The Covid-19 pandemic we are currently battling is an obvious candidate. Vaccines are an important part of the solution. We are struggling to vaccinate enough people outside of Europe, North America and China including the US. But what if these four centers of power had worked together? What if they had pooled resources in a plan to make more of the best vaccines more quickly, with a goal of dramatically expanding production facilities on every continent and vaccinating all the world’s adults by early next year? Certainly, the result would have been better than the alternative that actually occurred: national dose hoarding and bilateral vaccine diplomacy and endless sniping about relative vaccine quality and the introduction of geopolitical rivalry into what ought to have been a shared humanity-wide goal. Confronted by the most sudden and urgent global pandemic in living memory, an emerging new cold war has not helped us at all.

    Terrible though it has been, the Covid-19 crisis barely registers in scale and complexity when compared with the impending inconvenient truth of climate change. It is in my opinion already too late to avoid some of the damage: we can already see it all around us, in fires and floods and droughts and heatwaves. But we can still limit the damage from climate change to levels that need not cause the displacement of billions of human beings. It is in my opinion still possible to prevent the collapse of our planet’s main agricultural regions. But we do have to realize that we do not have time or resources to waste. And the notion that we will do what needs to be done, act on the scale required of us, while the US and China settle into an ever-deteriorating stand-off in the western Pacific seems to me implausible at best. More aircraft carries, hypersonic missiles, nuclear weapon silos-these are on the way, and they are decidedly not what humanity most requires.

    Make Peace-Not War

    The end of one war ought not to be a time to adjust our focus on the next war. The end of a war in my opinion ought to be a time to focus on peace.

    In Afghanistan, this means bringing coordinated international pressure on the Taliban to create as inclusive a government as possible and to protect the human rights of the Afghan population, especially woman and girls, victimized groups such as the Hazaras, and supporters of the previous western backed dispensation.

    The Afghan economy will be no doubt need assistance if it is not to collapse, as will Afghan refugees, particularly if more fighting swells their number, and the world will want assurances that Afghanistan will work to thwart groups who launch attacks on other countries.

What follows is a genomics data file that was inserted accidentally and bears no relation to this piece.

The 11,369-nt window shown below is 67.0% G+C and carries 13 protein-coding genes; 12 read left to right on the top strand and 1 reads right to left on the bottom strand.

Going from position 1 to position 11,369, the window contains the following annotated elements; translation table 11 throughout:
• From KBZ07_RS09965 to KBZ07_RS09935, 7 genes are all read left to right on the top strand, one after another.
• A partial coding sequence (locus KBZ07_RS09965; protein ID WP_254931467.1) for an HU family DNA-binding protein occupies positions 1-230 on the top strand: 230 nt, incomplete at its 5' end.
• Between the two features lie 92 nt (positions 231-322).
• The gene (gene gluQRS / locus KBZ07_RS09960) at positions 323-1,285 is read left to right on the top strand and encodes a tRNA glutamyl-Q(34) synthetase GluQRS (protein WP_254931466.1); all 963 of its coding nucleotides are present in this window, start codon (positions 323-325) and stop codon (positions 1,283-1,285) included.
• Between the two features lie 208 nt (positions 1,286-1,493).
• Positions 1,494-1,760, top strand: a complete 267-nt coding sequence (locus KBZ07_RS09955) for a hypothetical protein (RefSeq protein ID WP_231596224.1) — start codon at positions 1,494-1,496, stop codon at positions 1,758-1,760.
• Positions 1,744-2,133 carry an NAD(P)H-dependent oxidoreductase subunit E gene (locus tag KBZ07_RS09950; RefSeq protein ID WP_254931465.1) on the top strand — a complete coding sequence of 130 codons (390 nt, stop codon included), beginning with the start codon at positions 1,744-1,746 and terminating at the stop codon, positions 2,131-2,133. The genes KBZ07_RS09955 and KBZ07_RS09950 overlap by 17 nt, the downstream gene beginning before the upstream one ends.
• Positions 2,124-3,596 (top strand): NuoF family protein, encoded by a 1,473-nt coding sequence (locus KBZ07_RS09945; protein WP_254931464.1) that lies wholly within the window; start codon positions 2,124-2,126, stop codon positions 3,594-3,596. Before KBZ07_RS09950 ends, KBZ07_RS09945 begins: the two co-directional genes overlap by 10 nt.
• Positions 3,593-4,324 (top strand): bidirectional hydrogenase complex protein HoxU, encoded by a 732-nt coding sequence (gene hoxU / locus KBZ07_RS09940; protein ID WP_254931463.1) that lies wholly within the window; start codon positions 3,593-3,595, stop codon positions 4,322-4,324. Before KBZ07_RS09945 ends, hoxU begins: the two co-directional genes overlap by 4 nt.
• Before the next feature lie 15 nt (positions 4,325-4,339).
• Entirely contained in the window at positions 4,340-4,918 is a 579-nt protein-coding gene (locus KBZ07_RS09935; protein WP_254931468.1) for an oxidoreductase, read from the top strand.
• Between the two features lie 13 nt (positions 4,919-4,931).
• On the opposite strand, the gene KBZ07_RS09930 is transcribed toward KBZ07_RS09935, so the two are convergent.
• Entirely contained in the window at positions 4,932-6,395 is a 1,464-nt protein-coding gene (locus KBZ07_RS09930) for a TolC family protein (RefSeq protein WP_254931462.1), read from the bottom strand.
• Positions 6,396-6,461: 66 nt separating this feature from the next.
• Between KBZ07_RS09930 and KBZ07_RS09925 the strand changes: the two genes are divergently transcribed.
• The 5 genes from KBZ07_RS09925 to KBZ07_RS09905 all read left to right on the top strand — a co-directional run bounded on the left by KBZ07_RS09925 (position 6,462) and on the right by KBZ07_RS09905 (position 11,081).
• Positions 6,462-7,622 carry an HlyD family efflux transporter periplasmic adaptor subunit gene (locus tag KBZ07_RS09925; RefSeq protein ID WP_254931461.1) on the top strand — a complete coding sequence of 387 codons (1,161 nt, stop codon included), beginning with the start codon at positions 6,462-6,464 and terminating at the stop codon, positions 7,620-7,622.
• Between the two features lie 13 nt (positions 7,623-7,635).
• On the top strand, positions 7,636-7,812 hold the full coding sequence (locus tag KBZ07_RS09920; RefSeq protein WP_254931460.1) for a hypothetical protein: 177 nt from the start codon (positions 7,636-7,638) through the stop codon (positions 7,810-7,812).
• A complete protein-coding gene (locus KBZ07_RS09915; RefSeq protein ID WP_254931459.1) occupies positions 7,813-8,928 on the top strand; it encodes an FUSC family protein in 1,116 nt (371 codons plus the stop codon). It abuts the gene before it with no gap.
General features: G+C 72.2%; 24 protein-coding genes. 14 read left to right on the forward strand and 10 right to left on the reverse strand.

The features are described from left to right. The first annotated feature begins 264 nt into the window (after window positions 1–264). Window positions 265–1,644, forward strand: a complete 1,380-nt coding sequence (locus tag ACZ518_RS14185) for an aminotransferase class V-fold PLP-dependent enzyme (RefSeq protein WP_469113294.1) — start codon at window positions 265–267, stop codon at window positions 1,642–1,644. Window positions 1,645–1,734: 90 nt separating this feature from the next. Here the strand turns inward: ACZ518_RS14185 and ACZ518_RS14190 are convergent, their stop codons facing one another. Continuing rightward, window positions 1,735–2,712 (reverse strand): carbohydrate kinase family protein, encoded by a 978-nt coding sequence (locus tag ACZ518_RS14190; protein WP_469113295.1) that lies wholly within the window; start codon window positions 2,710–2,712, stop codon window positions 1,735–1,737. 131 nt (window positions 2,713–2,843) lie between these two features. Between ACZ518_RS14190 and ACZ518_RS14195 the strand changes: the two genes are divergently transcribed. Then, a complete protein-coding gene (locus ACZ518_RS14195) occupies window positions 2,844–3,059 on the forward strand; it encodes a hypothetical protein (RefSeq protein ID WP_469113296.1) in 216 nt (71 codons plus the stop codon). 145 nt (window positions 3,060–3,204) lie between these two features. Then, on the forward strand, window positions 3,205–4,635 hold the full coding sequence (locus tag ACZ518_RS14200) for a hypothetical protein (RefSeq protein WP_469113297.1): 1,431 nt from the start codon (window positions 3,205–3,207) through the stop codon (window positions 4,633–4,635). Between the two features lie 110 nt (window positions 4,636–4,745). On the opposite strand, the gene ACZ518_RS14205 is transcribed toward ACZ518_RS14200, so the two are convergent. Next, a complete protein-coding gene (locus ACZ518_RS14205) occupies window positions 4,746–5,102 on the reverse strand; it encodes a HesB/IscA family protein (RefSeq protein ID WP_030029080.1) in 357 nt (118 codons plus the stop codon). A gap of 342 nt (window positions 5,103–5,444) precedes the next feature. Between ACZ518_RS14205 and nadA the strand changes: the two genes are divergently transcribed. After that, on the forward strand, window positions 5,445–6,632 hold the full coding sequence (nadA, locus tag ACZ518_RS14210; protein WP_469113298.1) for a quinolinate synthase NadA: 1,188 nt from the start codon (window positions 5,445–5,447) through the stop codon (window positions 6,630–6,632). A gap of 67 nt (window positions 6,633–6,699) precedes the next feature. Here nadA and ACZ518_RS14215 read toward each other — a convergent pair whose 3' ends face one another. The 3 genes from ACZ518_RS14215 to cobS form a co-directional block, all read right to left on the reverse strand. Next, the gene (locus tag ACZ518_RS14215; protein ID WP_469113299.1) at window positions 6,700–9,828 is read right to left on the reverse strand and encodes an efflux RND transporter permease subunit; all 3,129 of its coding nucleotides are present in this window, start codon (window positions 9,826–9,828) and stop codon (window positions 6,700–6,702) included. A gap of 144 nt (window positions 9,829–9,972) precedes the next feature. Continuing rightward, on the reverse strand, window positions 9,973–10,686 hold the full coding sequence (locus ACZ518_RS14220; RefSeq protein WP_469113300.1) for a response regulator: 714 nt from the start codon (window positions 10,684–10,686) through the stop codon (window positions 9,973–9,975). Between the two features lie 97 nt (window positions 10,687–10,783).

But we must in my opinion also consider what peace means beyond Afghanistan. We must, above all, seek to de-escalate the growing conflict between the US and China. This does not require us to assume that China is a benign actor in the world affairs. It does also not require us to assume that the US is either. Rather, it requires us to reckon with the consequences of endless conflict, to recognize that the benefits we are promised from military solutions rarely materialize and that the costs are often ruinously great.

    The distinction between foreign policy and domestic policy is in my opinion not a valid one. We are unlikely to be able both to fight endless wars and near-wars abroad and to reduce poverty and polarization at home in the western world. This applies to wealthy and poor country alike, to Europe and America and China just as much as it does to Pakistan and India. It is in my opinion not simply a matter of resources, though resources are limited for overcoming the vast challenges humanity faces. Rather, it is a matter of focus, of attention, of priority-indeed of culture.

    The task at hand is to recognize that there are too many of us now, simply too many human beings living on and affecting our planet, for anything other than a profound increase in our level of co-operation to offer acceptable outcomes for us as a species. After the debacle in Afghanistan, it should be our ambition to regard war itself with more suspicion, and to think more radically about the possibilities for peace.